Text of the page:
The Woods Hole Film Festival, which heads into its third decade this year, making it the oldest film festival on the Cape and Islands, has long established itself as committed to emerging independent filmmakers, especially those with New England roots. Laura Colella, a Providence native who studied film at Harvard and for 16 years has taught film production and directing at the Rhode Island School of Design, returns to the WHFF (running July 28-Aug. 4) with her third feature, “Breakfast With Curtis.” The festival showcased Colella’s two previous features, “Tax Day” (1998) and “Stay Until Tomorrow” (2004).
Colella and members of the cast will be on hand to discuss “Breakfast With Curtis” after the screening on July 28. It’s just the second showing of the quirky comedy; Colella finished the film right before its world premiere, in June, at the Los Angeles Film Festival. “Breakfast With Curtis” is truly a “home-grown production,” Colella says. It was shot in and around a pair of Providence triple-deckers where Colella and her nine neighbors live. The DIY, super-low-budget film came about because Colella grew frustrated trying to get a big budget feature off the ground for several years. “I just wanted to make a movie,” she says. “This was just the way I learned to make films: no fund-raising, no bureaucracy. It was liberating.”
This year’s WHFF filmmaker-in-residence is Lauren Greenfield, whose new documentary, “The Queen of Versailles,” screens July 29. It’s followed by a conversation with Greenfield, a Harvard graduate, moderated by festival alum and Harvard film professor Robb Moss. Greenfield’s debut film, “Thin,” about four women with eating disorders and their struggles for recovery, screens July 30, followed by a question-and-answer session with the director. Last year’s filmmaker-in-residence, Heidi Ewing, is represented by “Detropia,” her new documentary, co-directed with Rachel Grady, about Detroit and its struggle to transform itself into a new and innovative place. It screens July 31.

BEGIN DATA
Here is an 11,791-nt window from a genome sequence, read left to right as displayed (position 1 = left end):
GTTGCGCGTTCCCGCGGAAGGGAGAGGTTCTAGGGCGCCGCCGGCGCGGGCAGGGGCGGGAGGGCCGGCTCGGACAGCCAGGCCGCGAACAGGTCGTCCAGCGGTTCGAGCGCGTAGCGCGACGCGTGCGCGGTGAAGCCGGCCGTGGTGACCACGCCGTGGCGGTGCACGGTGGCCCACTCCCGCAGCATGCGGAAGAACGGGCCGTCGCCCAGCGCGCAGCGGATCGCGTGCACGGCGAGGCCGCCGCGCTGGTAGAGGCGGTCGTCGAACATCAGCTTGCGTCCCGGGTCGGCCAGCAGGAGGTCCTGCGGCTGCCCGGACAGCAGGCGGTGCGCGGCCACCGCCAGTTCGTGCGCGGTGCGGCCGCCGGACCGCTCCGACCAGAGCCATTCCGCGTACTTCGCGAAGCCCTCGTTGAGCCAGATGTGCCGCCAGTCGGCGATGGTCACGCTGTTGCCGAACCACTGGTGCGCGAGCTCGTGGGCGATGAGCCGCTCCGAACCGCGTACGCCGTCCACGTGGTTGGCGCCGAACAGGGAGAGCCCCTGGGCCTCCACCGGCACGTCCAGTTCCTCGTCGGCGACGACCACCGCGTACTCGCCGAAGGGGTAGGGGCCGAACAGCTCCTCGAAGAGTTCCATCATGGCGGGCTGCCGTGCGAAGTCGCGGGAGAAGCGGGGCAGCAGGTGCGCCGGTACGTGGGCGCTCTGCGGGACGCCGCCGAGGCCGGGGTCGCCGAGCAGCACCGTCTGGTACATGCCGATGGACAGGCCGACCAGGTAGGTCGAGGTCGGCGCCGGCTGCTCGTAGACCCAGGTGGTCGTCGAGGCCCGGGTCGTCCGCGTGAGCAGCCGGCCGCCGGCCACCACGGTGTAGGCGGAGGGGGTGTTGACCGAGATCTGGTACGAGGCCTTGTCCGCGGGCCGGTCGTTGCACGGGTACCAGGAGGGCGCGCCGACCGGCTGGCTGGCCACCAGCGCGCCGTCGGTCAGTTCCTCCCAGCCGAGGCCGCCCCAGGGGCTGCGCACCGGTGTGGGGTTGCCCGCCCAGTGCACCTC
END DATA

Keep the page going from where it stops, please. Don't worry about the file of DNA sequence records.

Boston filmmaker Bestor Cram’s “Weapons of Mass Disruption” also screens that evening. Co-directed with Mike Majoros, it crisscrosses the world to trace the advent of the Stuxnet cyber weapon and examines its threat to global security. Cram for 25 years has owned Northern Light Productions. His “Folsom Prison Blues,” about Johnny Cash and his role in prison reform, played the 2012 Boston Independent Film Festival, and his 2001 documentary, “Unfinished Symphony,” was a hit at the Sundance Film Festival.
Todd Kwait and Rob Stegman’s documentary “For the Love of Music: The Club 47 Folk Revival” chronicles the heyday of the historic Cambridge club, from 1959 to 1968, and includes interviews with Joan Baez, Taj Mahal, Judy Collins, Tom Rush, Maria Muldaur, Geoff Muldaur, Jim Kweskin, Jackie Washington, Jim Rooney, Peter Rowan, and many more.